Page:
16th century
5.75 in HIGH
(14.60 cm HIGH)
Museum Purchase

Bowl. Description: Talavera bowl; various colors of blue; man on a horse covers the bottom of the bowl. From the History Information Station Object: Ceramic bowl made in the 16th century. History: This pottery is of the type known as majolica, or talavera for the town of Talavera de la Reina in Spain, a major center for pottery production since the 15th century. Much of the early pottery produced in Talavera consisted of vessels that were large or of unusual shape. They were decorated with figures of animals and birds surrounded by foliage, or with human figures such as children at play, hunters, or horsemen, like the one depicted on this oversized bowl. In the 16th century potters from Talavera were sent to New Spain to found the potteries at Puebla de los Angeles. We know that the work of these potters found its way to Alta California, as fragments of a similar bowl were found at Mission San Carlos in Carmel. Museum Purchase This is a basin, in Spanish "lebrillo." Basins were used as a baptismal fonts or for washing. At the center is an image of Santiago, Saint James, also called Santiago Matamoros, the patron saint of battles. This isTalavera style, made in Puebla, Mexico. It shows the influence that Chinese Wasnli porcelain had in the production of Talavera ceramic in Mexico. (S. Macarron, 6/05)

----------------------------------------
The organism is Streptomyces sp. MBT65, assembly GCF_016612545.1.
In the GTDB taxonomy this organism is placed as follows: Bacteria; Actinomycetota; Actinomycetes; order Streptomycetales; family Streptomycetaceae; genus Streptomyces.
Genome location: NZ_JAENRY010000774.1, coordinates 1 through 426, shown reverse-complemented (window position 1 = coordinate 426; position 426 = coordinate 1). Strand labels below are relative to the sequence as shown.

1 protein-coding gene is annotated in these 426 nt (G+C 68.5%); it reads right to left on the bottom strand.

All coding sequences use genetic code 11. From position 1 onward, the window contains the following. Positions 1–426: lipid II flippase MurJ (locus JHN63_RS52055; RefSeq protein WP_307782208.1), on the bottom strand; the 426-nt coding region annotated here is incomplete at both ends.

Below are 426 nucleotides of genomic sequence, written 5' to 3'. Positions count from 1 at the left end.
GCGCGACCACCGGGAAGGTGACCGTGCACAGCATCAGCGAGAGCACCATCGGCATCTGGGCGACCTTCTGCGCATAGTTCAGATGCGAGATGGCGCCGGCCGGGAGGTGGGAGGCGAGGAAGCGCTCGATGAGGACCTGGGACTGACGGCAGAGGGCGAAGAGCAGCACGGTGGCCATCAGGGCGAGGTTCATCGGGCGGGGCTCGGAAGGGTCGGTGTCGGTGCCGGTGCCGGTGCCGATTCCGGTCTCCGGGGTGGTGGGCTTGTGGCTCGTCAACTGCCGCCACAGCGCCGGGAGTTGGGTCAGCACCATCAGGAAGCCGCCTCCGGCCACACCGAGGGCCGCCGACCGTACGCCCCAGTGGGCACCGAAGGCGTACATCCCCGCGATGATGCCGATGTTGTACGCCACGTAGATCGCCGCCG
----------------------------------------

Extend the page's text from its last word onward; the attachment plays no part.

Used: washing | Baptism | Church

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